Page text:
On March 23, Congress passed the Fiscal Year (FY) 2018 Omnibus Appropriations bill, which included a key pro-Israel provision establishing a U.S.-Israel Center of Excellence in energy and water technologies. The omnibus also fully funded the U.S.-Israel Binational Industrial Research and Development Energy (BIRD-Energy) program. The funding was spearheaded by Sens. John Kennedy (R-LA), Patty Murray (D-WA), Bill Cassidy (R-LA), Maria Cantwell (D-WA), Lamar Alexander (R-TN), Susan Collins (R-ME), Kirsten Gillibrand (D-NY), Lisa Murkowski (R-AK), and Reps. Steve Scalise (R-LA), Mike Simpson (R-ID), Debbie Wasserman Schultz (D-FL), Jaime Herrera Beutler (R-WA), and Brad Sherman (D-CA).
In February, Israel’s Delek Drilling-LP and Houston’s Noble Energy Inc. announced a deal to export $15 billion worth of Israeli gas to Egypt’s Dolphinus Holdings Ltd. Following months of negotiations, this latest move brings Israel closer to becoming an energy exporter to the most populous Arab country. Noble Energy and Delek, both investors in Israel’s natural gas fields, are set to supply approximately 64 billion cubic meters of natural gas from Israel’s Tamar and Leviathan fields over 10 years. “This [deal] paves the way for further deals and cements Egypt as a regional energy hub,” Yossi Abu, Delek Drilling’s chief executive officer. “This will be an engine for both the Egyptian and Israeli economies alike. We’re proud to be part of this moment.”
Cities across Israel are expanding recycling and renewable energy projects. From Kfar Sava to Eilat, local governments are working to decrease spending on electricity and waste collection, as well as tackling environmental hazards. The central Israeli town of Kfar Sava, for example, is working with its partners to the north to replicate their existing biogas plant, which converts organic waste into electricity. Cities in the country’s south, like Eilat, are hoping to achieve complete energy independence within five years, primarily using the energy from the sun.
On March 20, U.S. Energy Secretary Rick Perry vowed that the Department of Energy’s new cyber office will work to combat threats and potential attacks against America’s energy infrastructure. “There is a clear role that DOE plays on cyber,” Secretary Perry said. “We are committed to being as technically advanced as possible. It’s the reason we request the funding and the reason we have structured the department as such.” The administration is seeking nearly $100 million in the fiscal year 2019 budget for the Office of Cybersecurity, Energy Security and Emergency Response. Congress has historically supported this priority. In 2018, it provided the inaugural appropriation for a U.S.-Israel Center of Excellence in energy and water technologies, of which research on the protection of critical infrastructure will play a key role.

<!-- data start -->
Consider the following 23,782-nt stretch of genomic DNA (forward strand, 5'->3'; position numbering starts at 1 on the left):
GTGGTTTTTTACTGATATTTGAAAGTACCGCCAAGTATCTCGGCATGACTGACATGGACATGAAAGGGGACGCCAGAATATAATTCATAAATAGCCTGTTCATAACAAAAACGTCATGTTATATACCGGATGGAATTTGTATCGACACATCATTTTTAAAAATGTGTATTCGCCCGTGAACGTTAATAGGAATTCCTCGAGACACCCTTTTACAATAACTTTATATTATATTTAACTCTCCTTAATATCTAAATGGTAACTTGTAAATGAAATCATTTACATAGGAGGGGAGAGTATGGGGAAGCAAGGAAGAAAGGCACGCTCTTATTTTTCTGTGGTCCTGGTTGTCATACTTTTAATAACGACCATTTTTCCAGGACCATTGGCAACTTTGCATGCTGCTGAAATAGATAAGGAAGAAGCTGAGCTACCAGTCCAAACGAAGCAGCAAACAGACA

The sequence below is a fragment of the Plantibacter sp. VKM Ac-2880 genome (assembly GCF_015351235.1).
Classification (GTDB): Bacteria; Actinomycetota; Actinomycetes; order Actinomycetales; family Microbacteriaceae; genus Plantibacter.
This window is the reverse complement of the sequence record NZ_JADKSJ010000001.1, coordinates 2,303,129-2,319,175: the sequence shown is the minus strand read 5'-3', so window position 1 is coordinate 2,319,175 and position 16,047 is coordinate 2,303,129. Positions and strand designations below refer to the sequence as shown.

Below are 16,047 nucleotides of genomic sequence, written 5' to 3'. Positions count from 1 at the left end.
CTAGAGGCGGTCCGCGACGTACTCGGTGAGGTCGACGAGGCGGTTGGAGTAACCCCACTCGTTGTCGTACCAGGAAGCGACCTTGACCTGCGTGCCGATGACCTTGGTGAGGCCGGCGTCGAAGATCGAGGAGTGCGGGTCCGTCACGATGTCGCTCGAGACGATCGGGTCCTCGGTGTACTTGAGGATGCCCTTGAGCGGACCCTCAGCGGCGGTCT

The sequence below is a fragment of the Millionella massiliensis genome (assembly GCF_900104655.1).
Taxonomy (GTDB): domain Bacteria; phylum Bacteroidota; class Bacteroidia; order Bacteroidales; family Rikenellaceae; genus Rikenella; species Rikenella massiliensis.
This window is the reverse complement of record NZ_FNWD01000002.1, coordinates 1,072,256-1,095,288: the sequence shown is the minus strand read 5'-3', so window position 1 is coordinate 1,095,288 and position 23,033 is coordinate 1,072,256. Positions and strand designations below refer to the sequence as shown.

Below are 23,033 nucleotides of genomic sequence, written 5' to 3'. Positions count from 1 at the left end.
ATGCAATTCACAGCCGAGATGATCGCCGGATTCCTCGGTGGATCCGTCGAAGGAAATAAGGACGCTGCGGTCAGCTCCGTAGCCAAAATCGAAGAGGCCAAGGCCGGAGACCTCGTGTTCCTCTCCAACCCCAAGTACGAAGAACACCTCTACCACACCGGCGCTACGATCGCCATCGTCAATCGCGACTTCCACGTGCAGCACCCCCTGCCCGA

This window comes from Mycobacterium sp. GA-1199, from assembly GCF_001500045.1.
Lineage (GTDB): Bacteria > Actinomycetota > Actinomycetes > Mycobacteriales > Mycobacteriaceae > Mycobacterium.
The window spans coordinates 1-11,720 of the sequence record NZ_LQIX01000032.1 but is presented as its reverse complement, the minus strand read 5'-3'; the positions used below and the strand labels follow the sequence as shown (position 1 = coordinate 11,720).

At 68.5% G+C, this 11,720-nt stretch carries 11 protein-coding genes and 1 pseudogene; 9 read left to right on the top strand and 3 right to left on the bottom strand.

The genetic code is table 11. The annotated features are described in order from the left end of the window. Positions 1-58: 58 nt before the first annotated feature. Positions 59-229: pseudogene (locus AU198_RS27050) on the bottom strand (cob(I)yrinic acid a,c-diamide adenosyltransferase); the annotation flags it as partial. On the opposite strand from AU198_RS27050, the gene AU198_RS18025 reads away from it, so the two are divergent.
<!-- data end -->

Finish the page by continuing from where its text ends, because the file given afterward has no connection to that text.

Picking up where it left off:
On March 17, Israel broke its solar energy production record by regenerating 13.4 percent of the total electricity being consumed throughout the nation. The record-breaking figure was a result of especially high solar production and low overall consumption. “This proves that when you want, when obstacles are removed, the solar revolution is gaining strength,” said Greenpeace Israel campaign manager Jonathan Aikhenbaum. “A combination of sun and innovation is finally putting Israel on the map. The day is not far off where we will reach 100 percent from solar energy.”
On Feb. 27, Israel’s Energy Minister Yuval Steinitz predicted that within 12 years the Jewish state will fully utilize natural gas and alternative fuels for electricity and transportation. “We intend to reach a situation in which Israel’s industry will be based on natural gas, and most importantly, transportation in Israel will be based on natural gas or electricity,” Steinitz said at a conference organized by the Israel Institute for Energy and Environment. “From 2030 onwards, the State of Israel will create alternatives and will no longer allow the import of cars that run on gasoline and diesel fuel.” This year, the balance of electricity production is approximately 71 percent natural gas, 25-27 percent coal and 2 percent renewable energy. Steinitz said he would submit a plan to the government to transition Israel’s production to 83 percent natural gas and 17 percent renewable energy by 2030.
Type: Energy Matters